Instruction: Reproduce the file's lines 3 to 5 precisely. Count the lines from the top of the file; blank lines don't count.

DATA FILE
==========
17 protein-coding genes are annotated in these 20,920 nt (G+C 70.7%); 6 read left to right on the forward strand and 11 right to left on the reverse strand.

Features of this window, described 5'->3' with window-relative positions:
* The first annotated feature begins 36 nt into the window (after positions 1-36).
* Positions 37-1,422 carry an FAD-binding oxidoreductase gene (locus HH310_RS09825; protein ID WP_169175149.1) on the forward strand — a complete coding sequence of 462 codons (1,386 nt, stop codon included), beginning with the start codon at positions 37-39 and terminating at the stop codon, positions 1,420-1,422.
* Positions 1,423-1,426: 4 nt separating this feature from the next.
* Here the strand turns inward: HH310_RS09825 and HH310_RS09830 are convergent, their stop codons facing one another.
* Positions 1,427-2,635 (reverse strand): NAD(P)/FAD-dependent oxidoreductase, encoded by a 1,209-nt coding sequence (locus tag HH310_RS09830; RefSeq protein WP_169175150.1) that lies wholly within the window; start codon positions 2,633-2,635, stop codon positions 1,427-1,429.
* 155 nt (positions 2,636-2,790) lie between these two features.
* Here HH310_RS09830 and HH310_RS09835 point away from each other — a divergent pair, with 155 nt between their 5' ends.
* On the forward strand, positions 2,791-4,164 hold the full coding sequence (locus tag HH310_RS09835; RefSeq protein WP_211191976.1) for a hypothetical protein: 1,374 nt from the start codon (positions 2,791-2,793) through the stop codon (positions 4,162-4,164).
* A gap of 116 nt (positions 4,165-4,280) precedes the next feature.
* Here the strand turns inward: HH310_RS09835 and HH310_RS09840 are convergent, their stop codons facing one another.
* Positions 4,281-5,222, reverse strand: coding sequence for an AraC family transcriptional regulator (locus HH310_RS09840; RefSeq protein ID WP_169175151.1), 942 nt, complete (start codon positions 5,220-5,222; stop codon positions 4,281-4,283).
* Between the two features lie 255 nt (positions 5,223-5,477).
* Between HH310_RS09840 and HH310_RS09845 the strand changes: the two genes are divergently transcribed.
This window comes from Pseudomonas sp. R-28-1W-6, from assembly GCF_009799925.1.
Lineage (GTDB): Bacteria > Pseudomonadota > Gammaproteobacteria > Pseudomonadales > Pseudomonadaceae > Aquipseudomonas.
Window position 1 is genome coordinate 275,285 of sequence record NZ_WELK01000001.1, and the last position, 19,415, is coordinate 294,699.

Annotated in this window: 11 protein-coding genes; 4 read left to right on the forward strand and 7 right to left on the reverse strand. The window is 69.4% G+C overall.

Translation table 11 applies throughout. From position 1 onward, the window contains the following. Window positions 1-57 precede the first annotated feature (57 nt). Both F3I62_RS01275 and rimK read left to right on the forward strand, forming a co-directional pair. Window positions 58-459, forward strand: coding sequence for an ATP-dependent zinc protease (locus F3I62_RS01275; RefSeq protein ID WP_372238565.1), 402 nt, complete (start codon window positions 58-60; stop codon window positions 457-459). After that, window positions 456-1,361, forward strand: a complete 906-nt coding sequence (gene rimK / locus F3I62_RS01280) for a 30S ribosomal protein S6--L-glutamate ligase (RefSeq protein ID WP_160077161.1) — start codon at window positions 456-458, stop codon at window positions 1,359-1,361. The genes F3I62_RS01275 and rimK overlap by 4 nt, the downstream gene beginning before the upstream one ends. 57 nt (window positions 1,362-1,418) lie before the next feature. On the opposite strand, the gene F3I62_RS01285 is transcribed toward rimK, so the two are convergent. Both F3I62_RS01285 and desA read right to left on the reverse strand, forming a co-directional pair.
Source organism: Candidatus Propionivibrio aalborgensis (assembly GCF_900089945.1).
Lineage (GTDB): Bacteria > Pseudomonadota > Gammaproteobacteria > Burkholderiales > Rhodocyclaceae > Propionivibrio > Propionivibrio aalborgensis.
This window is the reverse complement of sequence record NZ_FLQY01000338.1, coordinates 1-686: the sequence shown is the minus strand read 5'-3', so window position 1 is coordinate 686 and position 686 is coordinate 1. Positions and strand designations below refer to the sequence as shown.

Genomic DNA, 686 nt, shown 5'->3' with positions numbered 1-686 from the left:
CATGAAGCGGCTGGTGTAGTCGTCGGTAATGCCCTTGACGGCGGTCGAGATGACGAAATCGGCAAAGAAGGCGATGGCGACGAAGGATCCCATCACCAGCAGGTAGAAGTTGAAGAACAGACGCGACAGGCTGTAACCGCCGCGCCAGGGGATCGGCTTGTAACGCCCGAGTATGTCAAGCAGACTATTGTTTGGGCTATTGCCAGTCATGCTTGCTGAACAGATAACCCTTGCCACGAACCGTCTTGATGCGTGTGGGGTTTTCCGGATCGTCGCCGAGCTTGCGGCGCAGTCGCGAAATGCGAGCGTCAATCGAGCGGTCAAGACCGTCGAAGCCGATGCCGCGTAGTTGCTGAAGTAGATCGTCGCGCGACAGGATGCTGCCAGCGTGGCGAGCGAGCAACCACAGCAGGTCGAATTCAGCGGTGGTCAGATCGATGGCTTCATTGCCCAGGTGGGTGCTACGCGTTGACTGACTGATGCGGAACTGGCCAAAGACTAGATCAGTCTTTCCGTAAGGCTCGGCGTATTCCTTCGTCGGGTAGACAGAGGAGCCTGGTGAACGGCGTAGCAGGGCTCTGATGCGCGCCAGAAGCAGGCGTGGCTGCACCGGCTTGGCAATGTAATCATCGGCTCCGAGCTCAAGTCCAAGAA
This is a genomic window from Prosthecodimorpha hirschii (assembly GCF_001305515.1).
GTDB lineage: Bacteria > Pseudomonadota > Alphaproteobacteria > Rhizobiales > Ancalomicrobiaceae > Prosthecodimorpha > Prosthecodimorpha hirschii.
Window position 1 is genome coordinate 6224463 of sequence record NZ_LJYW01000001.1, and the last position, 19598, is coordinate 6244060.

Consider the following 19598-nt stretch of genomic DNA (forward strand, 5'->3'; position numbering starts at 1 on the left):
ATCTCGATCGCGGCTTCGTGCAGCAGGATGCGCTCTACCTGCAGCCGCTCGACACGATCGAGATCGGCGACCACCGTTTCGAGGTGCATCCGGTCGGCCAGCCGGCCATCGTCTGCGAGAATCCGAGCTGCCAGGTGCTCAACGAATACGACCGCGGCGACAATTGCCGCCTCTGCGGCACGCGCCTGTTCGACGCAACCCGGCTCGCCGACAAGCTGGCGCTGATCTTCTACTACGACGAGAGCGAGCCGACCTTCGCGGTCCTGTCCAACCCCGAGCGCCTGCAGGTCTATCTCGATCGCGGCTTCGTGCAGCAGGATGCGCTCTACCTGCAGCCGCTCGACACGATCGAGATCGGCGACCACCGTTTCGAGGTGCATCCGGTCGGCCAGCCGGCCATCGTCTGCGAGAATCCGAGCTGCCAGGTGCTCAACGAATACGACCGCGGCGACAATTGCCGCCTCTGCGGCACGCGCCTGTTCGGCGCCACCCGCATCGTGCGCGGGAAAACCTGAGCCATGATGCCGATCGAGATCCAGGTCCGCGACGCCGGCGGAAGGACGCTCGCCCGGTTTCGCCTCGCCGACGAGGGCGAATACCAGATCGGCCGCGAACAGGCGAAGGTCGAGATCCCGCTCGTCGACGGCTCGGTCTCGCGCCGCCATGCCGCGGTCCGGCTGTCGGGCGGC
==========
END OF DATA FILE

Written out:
* The first annotated feature begins 36 nt into the window (after positions 1-36).
* Positions 37-1,422 carry an FAD-binding oxidoreductase gene (locus HH310_RS09825; protein ID WP_169175149.1) on the forward strand — a complete coding sequence of 462 codons (1,386 nt, stop codon included), beginning with the start codon at positions 37-39 and terminating at the stop codon, positions 1,420-1,422.
* Positions 1,423-1,426: 4 nt separating this feature from the next.